U.S. presidential candidate Donald Trump has stirred up controversy this year with comments about Muslims and Mexicans. On Thursday, it was the Somali community’s turn to be in Trump’s line of fire.
Speaking at a campaign rally in Portland, Maine, the Republican Party nominee said the United States needed to stop admitting refugees from Somalia. He said that the U.S. was opening its doors to people from unstable countries and that the practice could be "the great Trojan horse of all time."
Trump cast doubt on the vetting processes for asylum-seekers and asserted that terrorists infiltrate the refugee system.
“They’re all talking about it. Maine. Somali refugees. We admit hundreds of thousands in Maine and into other places in the United States,” he said. “Hundreds of thousands of refugees and they’re coming from among the most dangerous territories and countries of anywhere in the world. A practice which has to be, it has to stop. It has to stop.”
Citing an article in The Washington Times, Trump said efforts to resettle Somali refugees in Minnesota had created “an enclave of immigrants with high unemployment” that strains that state’s resources and creates “a rich pool of potential recruiting targets for Islamist terrorist groups.”
“It’s happening, it’s happening, you see it happening, you read about it,” Trump told the crowd.
Copies of Constitution
During his speech, protesters held up copies of the U.S. Constitution, a reference to a similar gesture made at the Democratic National Convention by Khizr Khan, the father of a Muslim-American soldier who was killed in Iraq.
The candidate’s comments about Somali-Americans being targeted by terrorist groups were not without foundation. Dozens of Somali immigrants from the Minneapolis area have joined the Islamic State militant group in Syria and the Somalia-based militant group al-Shabab.
Trump also mentioned the case of a Somali immigrant who was sentenced to 30 years in prison for attempting to blow up a Christmas tree-lighting ceremony in Oregon in 2010.
Still, leaders of Somali communities in Maine and Minnesota were not happy with Trump’s remarks.
Ahmed Shu’ayb, a Somali community leader in Portland, said, “The way we see this speech is it’s unfortunate that someone who wants to lead America would want to speak like that. It is deplorable.”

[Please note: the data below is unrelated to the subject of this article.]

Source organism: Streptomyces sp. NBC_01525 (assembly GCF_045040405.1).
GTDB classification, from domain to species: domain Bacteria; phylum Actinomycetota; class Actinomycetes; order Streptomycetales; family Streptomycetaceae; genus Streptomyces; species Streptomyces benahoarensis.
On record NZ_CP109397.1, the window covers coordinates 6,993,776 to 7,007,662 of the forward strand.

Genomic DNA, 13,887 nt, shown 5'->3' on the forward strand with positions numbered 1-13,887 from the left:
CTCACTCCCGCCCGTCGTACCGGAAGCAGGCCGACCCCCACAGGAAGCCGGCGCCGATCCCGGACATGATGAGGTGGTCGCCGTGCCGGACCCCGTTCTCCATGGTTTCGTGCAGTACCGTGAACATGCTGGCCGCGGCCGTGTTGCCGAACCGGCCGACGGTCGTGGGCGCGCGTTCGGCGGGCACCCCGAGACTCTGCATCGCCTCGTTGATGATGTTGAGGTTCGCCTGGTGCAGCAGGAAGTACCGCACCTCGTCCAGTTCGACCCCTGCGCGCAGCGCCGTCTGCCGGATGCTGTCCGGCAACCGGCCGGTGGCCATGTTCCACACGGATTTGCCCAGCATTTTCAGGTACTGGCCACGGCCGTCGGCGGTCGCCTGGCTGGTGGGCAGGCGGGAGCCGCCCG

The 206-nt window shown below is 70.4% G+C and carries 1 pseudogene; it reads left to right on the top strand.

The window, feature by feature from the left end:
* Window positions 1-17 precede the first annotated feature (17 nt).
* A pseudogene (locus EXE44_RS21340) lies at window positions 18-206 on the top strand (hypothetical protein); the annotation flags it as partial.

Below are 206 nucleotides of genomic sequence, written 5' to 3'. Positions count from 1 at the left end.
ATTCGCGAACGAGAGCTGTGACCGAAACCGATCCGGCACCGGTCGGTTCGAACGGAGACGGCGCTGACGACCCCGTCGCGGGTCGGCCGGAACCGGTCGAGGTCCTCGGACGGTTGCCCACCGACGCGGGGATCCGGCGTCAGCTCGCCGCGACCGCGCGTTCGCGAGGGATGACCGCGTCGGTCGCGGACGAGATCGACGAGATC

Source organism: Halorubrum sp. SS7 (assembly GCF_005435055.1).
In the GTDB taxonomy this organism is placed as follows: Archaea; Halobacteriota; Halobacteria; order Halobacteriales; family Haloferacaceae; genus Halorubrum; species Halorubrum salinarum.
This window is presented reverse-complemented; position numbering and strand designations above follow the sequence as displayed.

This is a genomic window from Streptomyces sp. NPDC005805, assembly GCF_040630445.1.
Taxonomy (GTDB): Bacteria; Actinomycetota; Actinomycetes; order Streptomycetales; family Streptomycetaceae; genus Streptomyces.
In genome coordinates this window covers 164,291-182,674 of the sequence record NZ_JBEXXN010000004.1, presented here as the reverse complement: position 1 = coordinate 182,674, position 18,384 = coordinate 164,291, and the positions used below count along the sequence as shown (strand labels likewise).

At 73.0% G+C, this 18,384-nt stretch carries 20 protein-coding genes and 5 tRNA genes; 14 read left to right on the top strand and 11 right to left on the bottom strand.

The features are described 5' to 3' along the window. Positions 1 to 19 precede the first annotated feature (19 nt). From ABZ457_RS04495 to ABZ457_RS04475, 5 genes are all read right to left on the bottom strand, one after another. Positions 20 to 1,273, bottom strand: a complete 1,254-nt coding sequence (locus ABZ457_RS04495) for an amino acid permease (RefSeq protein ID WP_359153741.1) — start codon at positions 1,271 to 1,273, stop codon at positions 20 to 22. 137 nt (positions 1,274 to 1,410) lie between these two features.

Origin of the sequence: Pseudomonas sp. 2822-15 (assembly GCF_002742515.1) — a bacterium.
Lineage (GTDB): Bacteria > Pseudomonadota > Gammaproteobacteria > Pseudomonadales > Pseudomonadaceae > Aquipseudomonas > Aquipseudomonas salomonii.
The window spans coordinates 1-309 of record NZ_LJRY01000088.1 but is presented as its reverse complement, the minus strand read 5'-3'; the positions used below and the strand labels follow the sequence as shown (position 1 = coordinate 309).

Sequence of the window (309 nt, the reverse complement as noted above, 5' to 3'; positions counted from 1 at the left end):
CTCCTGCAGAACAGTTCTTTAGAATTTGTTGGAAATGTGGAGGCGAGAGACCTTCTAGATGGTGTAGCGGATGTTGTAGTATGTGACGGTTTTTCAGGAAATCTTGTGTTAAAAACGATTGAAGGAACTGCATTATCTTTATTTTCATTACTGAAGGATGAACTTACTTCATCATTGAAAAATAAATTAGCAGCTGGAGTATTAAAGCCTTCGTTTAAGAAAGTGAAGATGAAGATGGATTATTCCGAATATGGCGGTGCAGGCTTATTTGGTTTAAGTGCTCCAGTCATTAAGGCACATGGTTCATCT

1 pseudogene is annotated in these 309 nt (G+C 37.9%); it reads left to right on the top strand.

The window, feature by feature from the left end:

Shu'ayb said he worried that Trump's comments could provoke a backlash against Somali-Americans. "As Somalis, it creates a feeling that this could stir up tension and hatred by the communities we live in toward the Somalis,” he said.
'Nonsense' about state, constituents
Keith Ellison, a Democratic congressman from Minnesota and the first Muslim elected to the U.S. Congress, tweeted a response to Trump.
"Hey, @realDonaldTrump. I want to talk to you about the nonsense you said about my state and my constituents," Ellison wrote. "Immigrant communities built this country. They make America great, no matter what demagogues like @realDonaldTrump say."
High level of integration
Hashi Shafi, a community leader in Minneapolis, is head of the Somali Action Alliance, which provides development services to Minnesota's African community. He rejected Trump’s characterization of Somalis.
“Somalis have proven that they can integrate faster than communities who came here 30 years prior; their level of integration is high,” he said. “If you look at it from other angles, they are participating in the society [in ways] such as security — Somalis have joined the Air Force, Navy, Army, Marines and the police. More than 20 Somalis are members of the local police.”
To some extent, Shafi saw Thursday’s comments as an example of Trump being Trump.
“Donald Trump’s speech is not that different from the speeches he made during his campaign. Even yesterday, he was [attacking] leadership in his party,” he said. “We, Somalis and Muslims, were not expecting him to praise us. Somalis are among those Muslims and black community [members] that he bad-mouthed. We are not different.”